Meghan Markle's half-sister has said the 'door is always open' for the Duchess of Sussex to make contact with her father Thomas after he suffered a stroke earlier this month.
It is believed Meghan has not spoken to her father in several years after a highly publicised rift developed between them soon after she began her relationship with Prince Harry.
Speaking on Good Morning Britain, Meghan's sister Samantha discussed Mr Markle's ill health and said he faced a long road to recovery.
Watch: Samantha Markle gives us an update on the health of her father, Thomas Markle
Samantha said: "He loves all of us and he’s been bashed in the media for always speaking out to extend an olive branch to reach out to her. He is her father so he has a right to reach out to her.
"He has been very honest and open in those feelings and the door is wide open."
She said the Duchess has always got her father's number and privacy could be guaranteed saying "you don’t use PR and media outlets all over the world" to announce you've had the discussion.
Samantha spoke to GB News over the weekend and said Meghan had a "moral obligation" to talk to her father after his recent health issues.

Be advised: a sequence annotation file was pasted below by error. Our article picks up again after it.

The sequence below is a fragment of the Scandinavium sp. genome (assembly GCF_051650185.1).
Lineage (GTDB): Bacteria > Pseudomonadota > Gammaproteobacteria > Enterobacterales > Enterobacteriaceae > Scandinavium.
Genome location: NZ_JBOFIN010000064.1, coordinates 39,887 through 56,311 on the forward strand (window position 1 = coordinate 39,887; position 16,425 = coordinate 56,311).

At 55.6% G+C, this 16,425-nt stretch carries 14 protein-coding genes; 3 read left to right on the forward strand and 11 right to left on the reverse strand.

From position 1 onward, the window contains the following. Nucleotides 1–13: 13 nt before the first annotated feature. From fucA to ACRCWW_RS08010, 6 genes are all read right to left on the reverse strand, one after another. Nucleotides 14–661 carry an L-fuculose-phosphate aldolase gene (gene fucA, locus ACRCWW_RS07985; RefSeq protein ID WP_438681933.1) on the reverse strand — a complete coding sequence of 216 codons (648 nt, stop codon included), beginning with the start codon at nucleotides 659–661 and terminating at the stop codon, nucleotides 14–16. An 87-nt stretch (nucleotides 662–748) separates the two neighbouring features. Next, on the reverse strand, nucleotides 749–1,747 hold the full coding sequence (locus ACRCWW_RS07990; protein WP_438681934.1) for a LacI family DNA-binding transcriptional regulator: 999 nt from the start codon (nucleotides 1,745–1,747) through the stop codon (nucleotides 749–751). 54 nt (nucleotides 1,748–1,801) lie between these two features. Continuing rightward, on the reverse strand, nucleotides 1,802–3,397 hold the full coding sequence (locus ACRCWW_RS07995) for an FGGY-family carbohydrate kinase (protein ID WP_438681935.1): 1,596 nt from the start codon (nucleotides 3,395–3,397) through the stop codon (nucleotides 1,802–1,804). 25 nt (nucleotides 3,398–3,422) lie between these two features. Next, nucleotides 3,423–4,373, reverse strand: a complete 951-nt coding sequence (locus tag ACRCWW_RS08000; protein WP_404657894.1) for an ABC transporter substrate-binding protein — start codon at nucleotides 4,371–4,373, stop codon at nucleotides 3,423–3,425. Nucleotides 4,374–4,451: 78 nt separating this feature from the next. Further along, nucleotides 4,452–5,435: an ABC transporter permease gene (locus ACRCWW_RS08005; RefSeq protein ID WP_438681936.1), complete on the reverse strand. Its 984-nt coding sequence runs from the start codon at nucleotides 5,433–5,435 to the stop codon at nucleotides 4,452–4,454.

She said: "If she [Meghan] doesn't have the moral conscience to reach back to him while his life hangs in the balance and he's reaching out to her and then there is no point, and then shame on her."
Thomas Markle, 77, had a stroke last week and had to be rushed to hospital.
Markle had been planning to fly to the UK in June for the Queen’s Platinum Jubilee, with hopes to meet members of the royal family and his grandchildren – Archie and Lilibet – for the first time.
Samantha said about him: "I think he feels blessed to be alive and he's doing well, he's really doing well," she said, "He can't speak but his language comprehension is perfect, he understands and he can text and communicate that way. He's feeling better every day, so all things considering, two heart attacks, a pandemic and all this, he's coping remarkably well.
"Learning to speak again could take six months to a year. Unlike a child who has to learn to speak and understand words and remember them and form associations, an adult doesn't have to do that. So all he has to do now, because he understands the words perfectly, is he has to train his mouth and his tongue to say the words. So six months to a year realistically.
"He's very patient and he feels very strong about it, and he has a lot of love and support around him."